F1 2015 team preview: Manor Marussia F1 Team

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Manor Marussia F1 Team

Drivers
No. 28 Will Stevens
No. 98 Roberto Merhi

First Race: 2010 Australian Grand Prix (as Virgin Racing)
Grands Prix: 55
Pole Positions: 
0
Fastest Laps: 
0
Race Wins: 
0
Best Constructors’ Championship Finish: 
9th (2014)
2014 Championship Result: 
9th (2 points)

Few could have predicted the sequence of events that has allowed Marussia back into Formula 1 this year. 2014 was a year that had built up to such an epic high at Monaco, when Jules Bianchi scored the team’s first ever points. It all came crashing down in a matter of weeks though, with Bianchi suffering severe head injuries in an accident at Suzuka. The team eventually folded after the Russian Grand Prix due to financial problems, and appeared to be dead and buried by the winter.

However, fresh investment means that the team, unbelievably, will be racing this year. Britain’s Will Stevens and Spain’s Roberto Merhi may not provide much in the way of experience, but both will be looking to make the best of their lot with Manor. The team will be largely running as a shell operation to begin with, as a new car is set to be introduced later in the year. Simply surviving is an achievement though, and it is a good news story to get the season underway.

WILL STEVENS No. 28

The unheralded Englishman went from “who?” to one of Caterham’s Grand Prix drivers for its eventual swan song in Abu Dhabi to cap off the 2014 season. He didn’t embarrass himself at all and got reasonably closer to Kamui Kobayashi as the weekend progressed. A further outing for the team at the postseason test there provided even further laps and a chance to gather more data. The expectations for him as one of two first-year drivers in a team that, like Caterham at Abu Dhabi, is only making it to the grid courtesy of an 11th hour miracle, are fairly low. But that’s the point. Provided Stevens keeps his car running and in one piece, he’ll be doing the job asked of him.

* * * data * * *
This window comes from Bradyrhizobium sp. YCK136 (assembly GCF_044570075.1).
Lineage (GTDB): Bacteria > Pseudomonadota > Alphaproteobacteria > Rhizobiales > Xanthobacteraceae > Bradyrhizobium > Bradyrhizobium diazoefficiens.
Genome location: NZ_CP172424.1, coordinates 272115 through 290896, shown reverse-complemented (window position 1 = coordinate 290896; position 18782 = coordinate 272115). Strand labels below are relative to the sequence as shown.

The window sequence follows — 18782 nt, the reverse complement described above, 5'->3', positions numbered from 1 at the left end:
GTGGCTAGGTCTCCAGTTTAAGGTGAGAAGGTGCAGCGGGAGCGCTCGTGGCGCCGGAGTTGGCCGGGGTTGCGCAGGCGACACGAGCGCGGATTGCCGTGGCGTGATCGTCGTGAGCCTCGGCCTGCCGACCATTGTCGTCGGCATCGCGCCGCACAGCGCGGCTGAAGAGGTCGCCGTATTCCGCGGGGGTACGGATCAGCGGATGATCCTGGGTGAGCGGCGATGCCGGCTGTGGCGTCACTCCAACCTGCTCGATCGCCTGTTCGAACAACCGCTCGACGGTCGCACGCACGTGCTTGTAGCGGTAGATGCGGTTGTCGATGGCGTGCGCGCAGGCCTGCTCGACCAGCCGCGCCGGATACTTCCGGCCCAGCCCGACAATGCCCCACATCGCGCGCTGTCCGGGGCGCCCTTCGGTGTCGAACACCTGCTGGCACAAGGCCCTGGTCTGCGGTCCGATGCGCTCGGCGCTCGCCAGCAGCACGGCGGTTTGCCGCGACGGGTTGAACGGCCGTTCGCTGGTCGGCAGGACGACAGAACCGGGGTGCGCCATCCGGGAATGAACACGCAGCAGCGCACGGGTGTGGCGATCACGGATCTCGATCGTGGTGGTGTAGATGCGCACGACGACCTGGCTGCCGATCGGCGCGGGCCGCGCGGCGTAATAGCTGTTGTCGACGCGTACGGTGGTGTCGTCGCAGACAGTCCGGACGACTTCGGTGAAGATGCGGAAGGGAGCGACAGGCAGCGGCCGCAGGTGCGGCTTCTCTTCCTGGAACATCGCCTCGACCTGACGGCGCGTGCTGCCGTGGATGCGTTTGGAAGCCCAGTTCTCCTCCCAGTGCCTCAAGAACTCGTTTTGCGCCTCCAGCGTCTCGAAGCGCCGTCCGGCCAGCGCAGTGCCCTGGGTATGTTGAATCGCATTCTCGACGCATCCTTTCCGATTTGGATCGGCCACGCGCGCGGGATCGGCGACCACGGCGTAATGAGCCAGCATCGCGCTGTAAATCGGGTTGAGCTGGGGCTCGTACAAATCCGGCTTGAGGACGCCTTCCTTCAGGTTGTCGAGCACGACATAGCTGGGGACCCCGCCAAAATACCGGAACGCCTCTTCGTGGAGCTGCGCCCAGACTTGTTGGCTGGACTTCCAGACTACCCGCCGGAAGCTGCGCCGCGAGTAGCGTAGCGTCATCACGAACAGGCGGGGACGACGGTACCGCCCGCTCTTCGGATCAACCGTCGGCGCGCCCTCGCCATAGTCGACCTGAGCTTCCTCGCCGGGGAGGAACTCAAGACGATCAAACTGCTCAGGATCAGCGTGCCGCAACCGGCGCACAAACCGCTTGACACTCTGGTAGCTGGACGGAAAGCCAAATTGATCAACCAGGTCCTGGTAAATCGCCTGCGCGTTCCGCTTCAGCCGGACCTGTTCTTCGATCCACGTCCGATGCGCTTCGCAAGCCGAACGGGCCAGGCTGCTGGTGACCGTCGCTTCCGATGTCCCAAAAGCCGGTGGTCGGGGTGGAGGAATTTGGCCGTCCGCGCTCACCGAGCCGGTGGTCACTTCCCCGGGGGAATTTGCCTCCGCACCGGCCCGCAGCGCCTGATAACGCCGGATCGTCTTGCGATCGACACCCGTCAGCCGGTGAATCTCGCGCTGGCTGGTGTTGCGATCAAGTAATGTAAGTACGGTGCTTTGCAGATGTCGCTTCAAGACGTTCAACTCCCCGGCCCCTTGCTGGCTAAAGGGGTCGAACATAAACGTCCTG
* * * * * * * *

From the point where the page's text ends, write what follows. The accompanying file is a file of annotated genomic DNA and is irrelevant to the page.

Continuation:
ROBERTO MERHI No. 98

Merhi first moved into the periphery of Formula 1 last year when he joined the ailing Caterham team in a reserve role. The Spaniard took part in three free practice sessions, and would have made his full F1 debut had it not been for the team’s collapse following the Russian Grand Prix. Merhi won the prestigious FIA F3 European Championship back in 2011, but his career looked all but over at the start of 2014 when money began to dry up and chances were few and far between. He managed to turn things around though, rallying to third place in last year’s Formula Renault 3.5 championship behind Red Bull juniors Carlos Sainz Jr. and Pierre Gasly. He may not have a firm deal for the whole year at Manor, but be sure to keep an eye on Merhi.

Valtteri Bottas wins chaotic season-opening F1 Austrian Grand Prix

Mark Thompson/Getty Images
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SPIELBERG, Austria — Valtteri Bottas won a chaotic season-opening F1 Austrian Grand Prix while six-time series champion Lewis Hamilton finished fourth after getting a late time penalty Sunday.

The Formula One race was interrupted three times by a safety car, and nine of 20 drivers abandoned, including both Red Bulls of Max Verstappen and Alexander Albon – who tried to overtake Hamilton on the outside with 10 laps left, touched wheels and flew off track.

Hamilton was given a 5-second time penalty for causing the collision, having earlier been hit with a three-place grid penalty after an incident in Saturday’s qualifying was reviewed by stewards.

SHOW OF SUPPORT: Drivers take knee before race

Bottas led all 71 laps in the eighth victory of his career. It was the second consecutive victory in the season opener for the Finn, though he won four months earlier in 2019 after this season’s start was delayed by the novel coronavirus (COVID-19) pandemic.

Lando Norris of McLaren F1 celebrates after his first podium finish (Mark Thompson/Getty Images).

Bottas started from pole position and Hamilton from fifth, but it looked like a straight fight between the two Mercedes drivers as has been the case so often in recent years.

But late drama in Spielberg ensured otherwise and Hamilton’s time penalty meant Charles Leclerc took second place for Ferrari, and Lando Norris sent McLaren’s garage into raptures – and threw all social distancing rules out of the window amid the euphoria – with third place.

It was the 20-year-old British driver’s first career podium, and his superb final lap was the fastest of a dramatic season opener.

Norris became the youngest British driver to secure a podium finish and the third-youngest ever in Formula One.

Valtteri Bottas leads Mercedes teammate Lewis Hamilton during the Formula One Grand Prix of Austria (Mark Thompson/Getty Images).